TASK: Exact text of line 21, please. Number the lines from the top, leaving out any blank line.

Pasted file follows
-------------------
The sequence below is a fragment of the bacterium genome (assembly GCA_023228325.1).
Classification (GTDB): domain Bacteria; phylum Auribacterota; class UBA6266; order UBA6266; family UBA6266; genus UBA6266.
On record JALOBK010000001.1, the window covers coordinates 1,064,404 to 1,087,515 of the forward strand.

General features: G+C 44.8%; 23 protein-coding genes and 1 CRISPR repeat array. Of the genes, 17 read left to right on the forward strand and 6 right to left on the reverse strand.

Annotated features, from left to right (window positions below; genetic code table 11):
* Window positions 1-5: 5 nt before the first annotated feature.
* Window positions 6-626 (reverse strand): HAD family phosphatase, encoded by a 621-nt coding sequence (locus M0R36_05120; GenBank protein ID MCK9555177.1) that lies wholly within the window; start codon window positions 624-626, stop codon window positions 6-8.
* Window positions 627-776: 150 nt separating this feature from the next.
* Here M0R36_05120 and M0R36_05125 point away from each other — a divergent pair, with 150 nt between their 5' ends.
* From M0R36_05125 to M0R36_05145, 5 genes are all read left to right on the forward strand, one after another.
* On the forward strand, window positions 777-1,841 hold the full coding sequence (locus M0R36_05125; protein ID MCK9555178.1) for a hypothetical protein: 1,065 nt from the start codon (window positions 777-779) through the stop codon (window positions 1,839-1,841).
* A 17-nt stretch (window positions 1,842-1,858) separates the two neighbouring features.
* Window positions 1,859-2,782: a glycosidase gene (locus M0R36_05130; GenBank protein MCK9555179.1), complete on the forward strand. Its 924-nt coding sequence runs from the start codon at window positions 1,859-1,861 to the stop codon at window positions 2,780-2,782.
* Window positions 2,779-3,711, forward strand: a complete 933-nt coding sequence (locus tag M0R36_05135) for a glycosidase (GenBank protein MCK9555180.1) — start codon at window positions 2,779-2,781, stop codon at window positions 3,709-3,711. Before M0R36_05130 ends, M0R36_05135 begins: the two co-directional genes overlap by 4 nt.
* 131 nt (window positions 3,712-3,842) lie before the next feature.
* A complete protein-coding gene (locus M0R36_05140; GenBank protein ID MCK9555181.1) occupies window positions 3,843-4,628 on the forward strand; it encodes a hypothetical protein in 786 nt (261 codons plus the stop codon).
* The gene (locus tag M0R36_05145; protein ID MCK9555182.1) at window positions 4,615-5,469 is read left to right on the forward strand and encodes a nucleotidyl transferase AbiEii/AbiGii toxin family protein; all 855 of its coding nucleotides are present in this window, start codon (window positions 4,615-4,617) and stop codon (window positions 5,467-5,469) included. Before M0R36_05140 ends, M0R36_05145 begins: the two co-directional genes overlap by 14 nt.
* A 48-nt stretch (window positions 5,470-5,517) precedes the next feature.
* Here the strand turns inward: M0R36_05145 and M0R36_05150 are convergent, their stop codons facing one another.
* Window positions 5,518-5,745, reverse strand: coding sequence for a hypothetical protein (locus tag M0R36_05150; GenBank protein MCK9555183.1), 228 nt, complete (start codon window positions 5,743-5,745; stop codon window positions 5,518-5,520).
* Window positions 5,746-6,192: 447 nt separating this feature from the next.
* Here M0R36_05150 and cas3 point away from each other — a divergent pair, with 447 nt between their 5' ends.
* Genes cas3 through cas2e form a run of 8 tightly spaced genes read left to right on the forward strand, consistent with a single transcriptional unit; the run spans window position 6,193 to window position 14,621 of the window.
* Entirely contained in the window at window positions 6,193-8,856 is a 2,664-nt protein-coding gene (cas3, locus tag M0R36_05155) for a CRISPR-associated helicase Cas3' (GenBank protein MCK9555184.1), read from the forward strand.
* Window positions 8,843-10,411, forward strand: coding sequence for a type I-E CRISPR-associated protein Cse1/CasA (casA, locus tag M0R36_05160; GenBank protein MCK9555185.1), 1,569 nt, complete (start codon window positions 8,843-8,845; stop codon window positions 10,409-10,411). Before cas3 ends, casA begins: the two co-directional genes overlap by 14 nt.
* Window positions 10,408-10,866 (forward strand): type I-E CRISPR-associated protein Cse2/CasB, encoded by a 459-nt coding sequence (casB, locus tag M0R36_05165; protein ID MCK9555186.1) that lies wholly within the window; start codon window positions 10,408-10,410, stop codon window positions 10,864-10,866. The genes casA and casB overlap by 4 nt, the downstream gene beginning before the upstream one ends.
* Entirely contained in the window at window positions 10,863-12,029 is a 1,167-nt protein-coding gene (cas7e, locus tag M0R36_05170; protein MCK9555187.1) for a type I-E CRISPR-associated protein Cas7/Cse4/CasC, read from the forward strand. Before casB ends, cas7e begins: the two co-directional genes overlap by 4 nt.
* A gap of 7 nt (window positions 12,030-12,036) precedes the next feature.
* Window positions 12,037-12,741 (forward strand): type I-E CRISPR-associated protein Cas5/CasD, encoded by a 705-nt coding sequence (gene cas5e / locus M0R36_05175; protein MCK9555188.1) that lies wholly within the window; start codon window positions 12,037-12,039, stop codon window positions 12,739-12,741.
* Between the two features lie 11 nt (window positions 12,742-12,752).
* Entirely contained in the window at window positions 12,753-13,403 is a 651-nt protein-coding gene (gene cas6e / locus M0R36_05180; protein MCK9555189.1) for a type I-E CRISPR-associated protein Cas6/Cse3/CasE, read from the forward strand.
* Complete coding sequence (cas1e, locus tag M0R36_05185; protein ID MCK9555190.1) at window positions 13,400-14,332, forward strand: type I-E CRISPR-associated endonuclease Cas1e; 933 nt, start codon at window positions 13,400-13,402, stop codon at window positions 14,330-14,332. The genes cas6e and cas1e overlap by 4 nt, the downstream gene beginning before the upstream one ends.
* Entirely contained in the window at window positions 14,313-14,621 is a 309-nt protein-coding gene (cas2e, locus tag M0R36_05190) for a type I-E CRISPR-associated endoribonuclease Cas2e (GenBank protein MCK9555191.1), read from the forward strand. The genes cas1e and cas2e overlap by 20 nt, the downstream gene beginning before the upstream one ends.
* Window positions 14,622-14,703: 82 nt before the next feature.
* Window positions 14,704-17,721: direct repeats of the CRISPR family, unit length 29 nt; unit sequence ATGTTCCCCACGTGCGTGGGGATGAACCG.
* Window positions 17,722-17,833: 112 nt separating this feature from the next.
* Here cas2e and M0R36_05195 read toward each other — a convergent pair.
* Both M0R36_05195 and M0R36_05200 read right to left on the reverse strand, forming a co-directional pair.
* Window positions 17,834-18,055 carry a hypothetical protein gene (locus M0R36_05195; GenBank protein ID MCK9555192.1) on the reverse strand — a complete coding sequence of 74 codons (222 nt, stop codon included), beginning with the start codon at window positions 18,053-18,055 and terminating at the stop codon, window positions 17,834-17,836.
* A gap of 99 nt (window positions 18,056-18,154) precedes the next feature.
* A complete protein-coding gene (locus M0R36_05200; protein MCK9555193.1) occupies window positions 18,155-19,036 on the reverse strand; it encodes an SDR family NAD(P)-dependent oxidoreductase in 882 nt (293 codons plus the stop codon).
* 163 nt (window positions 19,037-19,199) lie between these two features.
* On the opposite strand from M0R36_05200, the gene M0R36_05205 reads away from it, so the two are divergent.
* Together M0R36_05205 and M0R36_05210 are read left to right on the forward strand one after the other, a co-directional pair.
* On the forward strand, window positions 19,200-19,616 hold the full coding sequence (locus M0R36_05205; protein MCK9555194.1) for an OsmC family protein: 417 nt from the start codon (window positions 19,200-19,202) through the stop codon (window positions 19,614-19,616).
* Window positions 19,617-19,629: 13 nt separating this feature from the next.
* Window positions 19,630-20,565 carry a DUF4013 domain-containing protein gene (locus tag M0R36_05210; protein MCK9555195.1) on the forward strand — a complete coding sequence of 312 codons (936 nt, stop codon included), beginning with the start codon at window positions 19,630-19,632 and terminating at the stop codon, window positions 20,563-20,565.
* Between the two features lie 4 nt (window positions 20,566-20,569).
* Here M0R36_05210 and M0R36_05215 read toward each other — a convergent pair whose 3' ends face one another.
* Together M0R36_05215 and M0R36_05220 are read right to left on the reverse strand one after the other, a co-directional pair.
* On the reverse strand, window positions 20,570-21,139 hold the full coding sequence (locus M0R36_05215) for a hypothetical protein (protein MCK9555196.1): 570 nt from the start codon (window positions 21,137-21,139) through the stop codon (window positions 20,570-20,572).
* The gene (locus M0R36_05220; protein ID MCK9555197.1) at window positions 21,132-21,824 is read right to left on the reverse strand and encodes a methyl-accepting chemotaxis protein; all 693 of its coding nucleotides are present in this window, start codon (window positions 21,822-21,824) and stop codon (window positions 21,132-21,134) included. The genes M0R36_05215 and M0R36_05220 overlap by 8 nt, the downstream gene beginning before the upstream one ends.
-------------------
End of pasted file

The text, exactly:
* Window positions 5,746-6,192: 447 nt separating this feature from the next.